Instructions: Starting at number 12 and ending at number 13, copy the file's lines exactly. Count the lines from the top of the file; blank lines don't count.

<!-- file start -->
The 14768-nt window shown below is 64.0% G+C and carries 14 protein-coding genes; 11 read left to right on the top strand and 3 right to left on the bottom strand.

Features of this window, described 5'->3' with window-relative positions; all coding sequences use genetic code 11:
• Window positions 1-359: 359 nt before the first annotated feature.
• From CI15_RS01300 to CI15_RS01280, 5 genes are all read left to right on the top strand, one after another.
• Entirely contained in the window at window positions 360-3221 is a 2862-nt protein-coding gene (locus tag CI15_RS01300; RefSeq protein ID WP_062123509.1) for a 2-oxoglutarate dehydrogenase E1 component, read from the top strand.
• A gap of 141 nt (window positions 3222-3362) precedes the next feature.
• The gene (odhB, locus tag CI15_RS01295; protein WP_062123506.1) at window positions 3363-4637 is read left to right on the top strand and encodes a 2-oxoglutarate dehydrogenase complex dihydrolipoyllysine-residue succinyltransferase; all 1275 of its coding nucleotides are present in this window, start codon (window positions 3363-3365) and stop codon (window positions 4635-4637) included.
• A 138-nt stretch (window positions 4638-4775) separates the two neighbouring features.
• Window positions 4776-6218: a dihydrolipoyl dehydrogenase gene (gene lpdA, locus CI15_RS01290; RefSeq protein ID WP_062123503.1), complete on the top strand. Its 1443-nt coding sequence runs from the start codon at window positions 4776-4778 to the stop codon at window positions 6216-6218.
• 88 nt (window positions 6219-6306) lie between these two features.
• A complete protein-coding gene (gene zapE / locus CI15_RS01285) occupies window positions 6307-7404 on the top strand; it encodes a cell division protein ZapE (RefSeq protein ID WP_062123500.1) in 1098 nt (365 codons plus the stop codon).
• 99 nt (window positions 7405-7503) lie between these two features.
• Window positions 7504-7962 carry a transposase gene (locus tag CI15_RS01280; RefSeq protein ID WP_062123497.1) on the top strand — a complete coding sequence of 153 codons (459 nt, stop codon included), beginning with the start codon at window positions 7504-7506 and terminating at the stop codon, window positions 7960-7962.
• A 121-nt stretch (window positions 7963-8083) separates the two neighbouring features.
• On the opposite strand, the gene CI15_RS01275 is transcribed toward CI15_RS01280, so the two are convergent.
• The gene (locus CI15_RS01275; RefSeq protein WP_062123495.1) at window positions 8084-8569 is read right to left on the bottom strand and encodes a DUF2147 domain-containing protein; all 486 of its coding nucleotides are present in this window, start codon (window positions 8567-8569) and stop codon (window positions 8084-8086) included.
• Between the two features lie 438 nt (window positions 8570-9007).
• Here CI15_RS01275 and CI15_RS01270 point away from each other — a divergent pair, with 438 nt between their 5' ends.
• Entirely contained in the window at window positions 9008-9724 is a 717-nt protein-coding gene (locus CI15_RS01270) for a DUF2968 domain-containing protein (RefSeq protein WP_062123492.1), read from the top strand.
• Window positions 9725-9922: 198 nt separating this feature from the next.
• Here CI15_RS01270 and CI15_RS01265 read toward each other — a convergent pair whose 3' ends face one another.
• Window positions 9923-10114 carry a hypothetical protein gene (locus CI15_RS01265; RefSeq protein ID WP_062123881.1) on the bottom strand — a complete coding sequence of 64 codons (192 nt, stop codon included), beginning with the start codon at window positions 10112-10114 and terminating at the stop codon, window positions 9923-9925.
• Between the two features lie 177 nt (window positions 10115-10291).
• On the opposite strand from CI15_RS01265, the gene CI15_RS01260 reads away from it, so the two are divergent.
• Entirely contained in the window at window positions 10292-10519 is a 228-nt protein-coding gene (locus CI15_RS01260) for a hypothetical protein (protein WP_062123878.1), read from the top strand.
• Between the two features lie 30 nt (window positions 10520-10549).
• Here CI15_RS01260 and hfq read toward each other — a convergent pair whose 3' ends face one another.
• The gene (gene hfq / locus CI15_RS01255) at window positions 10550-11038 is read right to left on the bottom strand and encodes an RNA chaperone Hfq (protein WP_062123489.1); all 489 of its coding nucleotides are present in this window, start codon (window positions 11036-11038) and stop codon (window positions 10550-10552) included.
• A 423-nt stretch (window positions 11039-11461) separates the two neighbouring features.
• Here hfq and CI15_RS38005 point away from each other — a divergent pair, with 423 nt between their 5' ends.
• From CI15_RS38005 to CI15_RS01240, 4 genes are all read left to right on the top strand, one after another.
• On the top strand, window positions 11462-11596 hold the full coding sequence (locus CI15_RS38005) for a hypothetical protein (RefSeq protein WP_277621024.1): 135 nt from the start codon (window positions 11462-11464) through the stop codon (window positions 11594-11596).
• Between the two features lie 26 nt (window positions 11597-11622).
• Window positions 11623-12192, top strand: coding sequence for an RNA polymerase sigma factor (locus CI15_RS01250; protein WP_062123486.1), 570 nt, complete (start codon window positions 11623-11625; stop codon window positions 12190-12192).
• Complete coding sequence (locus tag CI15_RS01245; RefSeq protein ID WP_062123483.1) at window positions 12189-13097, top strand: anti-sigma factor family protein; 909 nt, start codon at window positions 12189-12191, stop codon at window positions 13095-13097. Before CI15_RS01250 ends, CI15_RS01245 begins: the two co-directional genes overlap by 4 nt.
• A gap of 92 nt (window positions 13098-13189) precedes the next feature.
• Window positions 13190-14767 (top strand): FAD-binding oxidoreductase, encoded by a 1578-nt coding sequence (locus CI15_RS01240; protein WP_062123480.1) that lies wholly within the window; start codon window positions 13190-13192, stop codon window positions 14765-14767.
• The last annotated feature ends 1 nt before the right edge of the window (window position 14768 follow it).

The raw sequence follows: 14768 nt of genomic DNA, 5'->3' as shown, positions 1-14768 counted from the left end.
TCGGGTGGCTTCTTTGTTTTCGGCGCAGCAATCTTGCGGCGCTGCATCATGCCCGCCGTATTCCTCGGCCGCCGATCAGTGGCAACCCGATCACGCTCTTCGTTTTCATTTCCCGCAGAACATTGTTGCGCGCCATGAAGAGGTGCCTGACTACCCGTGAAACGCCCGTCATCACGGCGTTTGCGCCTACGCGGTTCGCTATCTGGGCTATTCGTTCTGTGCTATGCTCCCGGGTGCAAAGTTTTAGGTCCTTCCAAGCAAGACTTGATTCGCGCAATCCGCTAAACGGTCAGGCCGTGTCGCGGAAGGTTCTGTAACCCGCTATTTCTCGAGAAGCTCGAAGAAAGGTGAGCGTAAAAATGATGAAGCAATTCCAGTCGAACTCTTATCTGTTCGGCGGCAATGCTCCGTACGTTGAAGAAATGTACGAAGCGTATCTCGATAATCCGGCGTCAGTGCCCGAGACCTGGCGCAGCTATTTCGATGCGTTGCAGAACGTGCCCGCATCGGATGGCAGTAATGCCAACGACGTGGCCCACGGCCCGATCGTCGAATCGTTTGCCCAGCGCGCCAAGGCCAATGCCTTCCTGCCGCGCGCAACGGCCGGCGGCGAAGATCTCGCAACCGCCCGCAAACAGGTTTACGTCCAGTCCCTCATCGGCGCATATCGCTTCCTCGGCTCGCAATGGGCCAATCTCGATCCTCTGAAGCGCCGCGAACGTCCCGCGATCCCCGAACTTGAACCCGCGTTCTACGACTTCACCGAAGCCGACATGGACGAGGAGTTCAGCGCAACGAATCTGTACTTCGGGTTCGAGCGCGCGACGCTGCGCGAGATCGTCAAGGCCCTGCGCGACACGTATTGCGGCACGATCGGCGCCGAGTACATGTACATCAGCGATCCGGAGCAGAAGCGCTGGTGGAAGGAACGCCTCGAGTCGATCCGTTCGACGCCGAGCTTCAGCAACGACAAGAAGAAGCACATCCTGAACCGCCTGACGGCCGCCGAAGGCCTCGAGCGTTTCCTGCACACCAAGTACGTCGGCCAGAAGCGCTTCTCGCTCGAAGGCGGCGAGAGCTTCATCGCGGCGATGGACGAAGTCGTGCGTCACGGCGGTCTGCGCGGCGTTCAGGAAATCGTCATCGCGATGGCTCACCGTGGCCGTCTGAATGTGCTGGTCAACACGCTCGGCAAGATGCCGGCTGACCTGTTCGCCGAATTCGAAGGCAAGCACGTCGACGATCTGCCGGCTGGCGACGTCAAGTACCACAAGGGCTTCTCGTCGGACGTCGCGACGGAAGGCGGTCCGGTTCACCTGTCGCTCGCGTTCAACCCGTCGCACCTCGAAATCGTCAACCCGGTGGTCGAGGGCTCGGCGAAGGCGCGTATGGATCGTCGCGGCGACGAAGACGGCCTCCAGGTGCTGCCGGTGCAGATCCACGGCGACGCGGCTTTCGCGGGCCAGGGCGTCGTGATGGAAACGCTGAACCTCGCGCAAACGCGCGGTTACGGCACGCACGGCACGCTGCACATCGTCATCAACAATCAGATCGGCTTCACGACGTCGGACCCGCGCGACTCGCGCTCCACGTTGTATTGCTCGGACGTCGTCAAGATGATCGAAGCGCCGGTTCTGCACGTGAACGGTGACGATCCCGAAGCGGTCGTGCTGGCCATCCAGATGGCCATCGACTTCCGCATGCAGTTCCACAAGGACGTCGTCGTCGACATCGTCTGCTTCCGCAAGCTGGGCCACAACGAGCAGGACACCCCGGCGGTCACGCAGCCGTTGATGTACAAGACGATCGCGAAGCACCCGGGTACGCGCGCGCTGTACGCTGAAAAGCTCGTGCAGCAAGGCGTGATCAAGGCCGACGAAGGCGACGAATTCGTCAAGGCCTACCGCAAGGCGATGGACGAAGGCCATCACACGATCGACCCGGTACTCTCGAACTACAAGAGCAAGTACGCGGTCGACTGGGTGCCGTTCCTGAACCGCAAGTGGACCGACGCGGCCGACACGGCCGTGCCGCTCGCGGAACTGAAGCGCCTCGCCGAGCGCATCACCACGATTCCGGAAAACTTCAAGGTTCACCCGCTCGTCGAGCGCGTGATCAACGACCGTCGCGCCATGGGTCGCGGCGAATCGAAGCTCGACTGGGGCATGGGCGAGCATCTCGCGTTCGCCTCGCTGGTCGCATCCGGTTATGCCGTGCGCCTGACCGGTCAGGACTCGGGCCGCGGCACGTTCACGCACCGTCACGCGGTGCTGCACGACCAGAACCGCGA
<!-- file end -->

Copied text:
• 99 nt (window positions 7405-7503) lie between these two features.
• Window positions 7504-7962 carry a transposase gene (locus tag CI15_RS01280; RefSeq protein ID WP_062123497.1) on the top strand — a complete coding sequence of 153 codons (459 nt, stop codon included), beginning with the start codon at window positions 7504-7506 and terminating at the stop codon, window positions 7960-7962.